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Cutting Through the Media Bias; The Truth About HB2

Before Governor Pat McCrory’s signature was dry on House Bill 2 Wednesday night, the media bias spin machine was in full force mischaracterizing the legislation, which was passed with bipartisan support during a special session of the North Carolina General Assembly on March 23. The measure was a response to a radical and hazardous set of ordinance changes passed by the Charlotte City Council on February 22 and scheduled to take effect on April 1. These ordinance changes would have allowed men to enter women’s restrooms, locker rooms, changing rooms and other facilities all across the city, placing the privacy, safety and dignity of women, children, the elderly and others at great risk.  The changes also would have given special legal protections to individuals based on their self-determined “sexual orientation,” “gender identity,” or “gender expression” — classifications that do not currently exist in state anti-discrimination laws. Furthermore, the new provisions would have been used by the city to force business owners with sincerely held religious beliefs about marriage and sexuality to accept and conform to the Council’s radical viewpoint in violation of those beliefs or to face fines and other legal penalties.

So let’s cut through all the media hype and look at the truth of what House Bill 2 actually does:


House Bill 2 establishes a statewide policy that “single-sex multiple occupancy bathroom and changing facilities” are “designated for and used only by persons based on their biological sex,” which is the “sex” stated on the person’s birth certificate. This applies to all such facilities under the authority of state government, local government, the public school system, the university and community college systems, and any other political subdivisions of the state. HB 2 clarifies that the bill does not prevent the government from “providing accommodations such as single occupancy bathroom or changing facilities upon a person’s request due to special circumstances.” Furthermore, existing state law allows an individual to change the “sex” designation on their birth certificate if they have undergone sex reassignment surgery and the surgery is verified in a notarized statement from a physician.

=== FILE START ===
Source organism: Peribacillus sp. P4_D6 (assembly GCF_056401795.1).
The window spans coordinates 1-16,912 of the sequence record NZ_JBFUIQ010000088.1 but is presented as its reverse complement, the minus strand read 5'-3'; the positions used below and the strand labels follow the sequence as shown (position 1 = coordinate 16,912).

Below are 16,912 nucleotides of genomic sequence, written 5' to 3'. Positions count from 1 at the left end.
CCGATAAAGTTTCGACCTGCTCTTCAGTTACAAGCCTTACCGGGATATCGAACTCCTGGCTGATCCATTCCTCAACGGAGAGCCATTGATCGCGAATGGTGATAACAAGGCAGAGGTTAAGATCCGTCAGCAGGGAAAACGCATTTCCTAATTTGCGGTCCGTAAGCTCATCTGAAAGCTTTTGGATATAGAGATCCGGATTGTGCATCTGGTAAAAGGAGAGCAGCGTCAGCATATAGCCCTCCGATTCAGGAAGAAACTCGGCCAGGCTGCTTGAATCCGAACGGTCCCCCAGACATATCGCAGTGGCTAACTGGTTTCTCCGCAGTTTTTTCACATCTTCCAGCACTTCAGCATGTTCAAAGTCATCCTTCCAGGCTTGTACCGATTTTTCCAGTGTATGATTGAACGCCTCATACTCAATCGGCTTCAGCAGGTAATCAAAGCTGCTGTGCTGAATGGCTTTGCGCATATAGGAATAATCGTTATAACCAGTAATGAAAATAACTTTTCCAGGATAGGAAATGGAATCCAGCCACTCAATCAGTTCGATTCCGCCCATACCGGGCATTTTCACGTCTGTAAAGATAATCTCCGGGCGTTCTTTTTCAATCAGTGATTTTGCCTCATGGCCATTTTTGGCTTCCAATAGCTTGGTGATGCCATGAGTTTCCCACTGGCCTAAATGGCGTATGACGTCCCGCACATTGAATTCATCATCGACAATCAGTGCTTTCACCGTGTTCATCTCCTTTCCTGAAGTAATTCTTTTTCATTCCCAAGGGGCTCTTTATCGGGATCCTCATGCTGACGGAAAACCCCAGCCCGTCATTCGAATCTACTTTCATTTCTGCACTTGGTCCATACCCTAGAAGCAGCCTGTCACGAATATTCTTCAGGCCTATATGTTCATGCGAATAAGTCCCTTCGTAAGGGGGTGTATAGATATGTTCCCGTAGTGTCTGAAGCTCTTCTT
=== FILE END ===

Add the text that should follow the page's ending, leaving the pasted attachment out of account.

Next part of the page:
House Bill 2 establishes a statewide policy regarding public accommodations in order to “protect and safeguard the right and opportunity of all individuals within the State to enjoy fully and equally the goods, services, facilities, privileges, advantages, and accommodations of places of public accommodation free of discrimination because of race, religion, color, national origin, or biological sex.” This provision preempts any related ordinances or regulations passed by units of local government that extend beyond state law, and enables the Human Relations Commission in the State Department of Administration to “receive, investigate, and conciliate complaints of discrimination in public accommodations.”


Finally, House Bill 2 establishes that “the regulation of discriminatory practices in employment is properly an issue of general, statewide concern,” and that city and county governments may not enact regulations related to employment discrimination that go beyond state law, which recognizes “race, religion, color, national origin, age, biological sex [and] handicap” as protected classifications. The bill also enhances the state’s “Wage and Hour Act” by preventing cities and counties from adopting ordinances or imposing regulations upon employers relating to the wage levels of employees, hours of labor, payment of earned wages, benefits, leave, or well-being of minors in the workforce.” In addition, it prohibits cities and counties from placing regulations on the employment practices of a contractor, or on “the provision of goods, services, or accommodations” by a contractor as a condition of entering into a contract.

NC Family thanks and applauds Governor Pat McCrory, Lt. Governor Dan Forest, Senate Leader Phil Berger, House Speaker Tim Moore, bill presenters Sen. Buck Newton, Rep. Dan Bishop, and Rep. Paul Stam, and all the members of the NC House and NC Senate who supported the passage of these very necessary and common sense measures.


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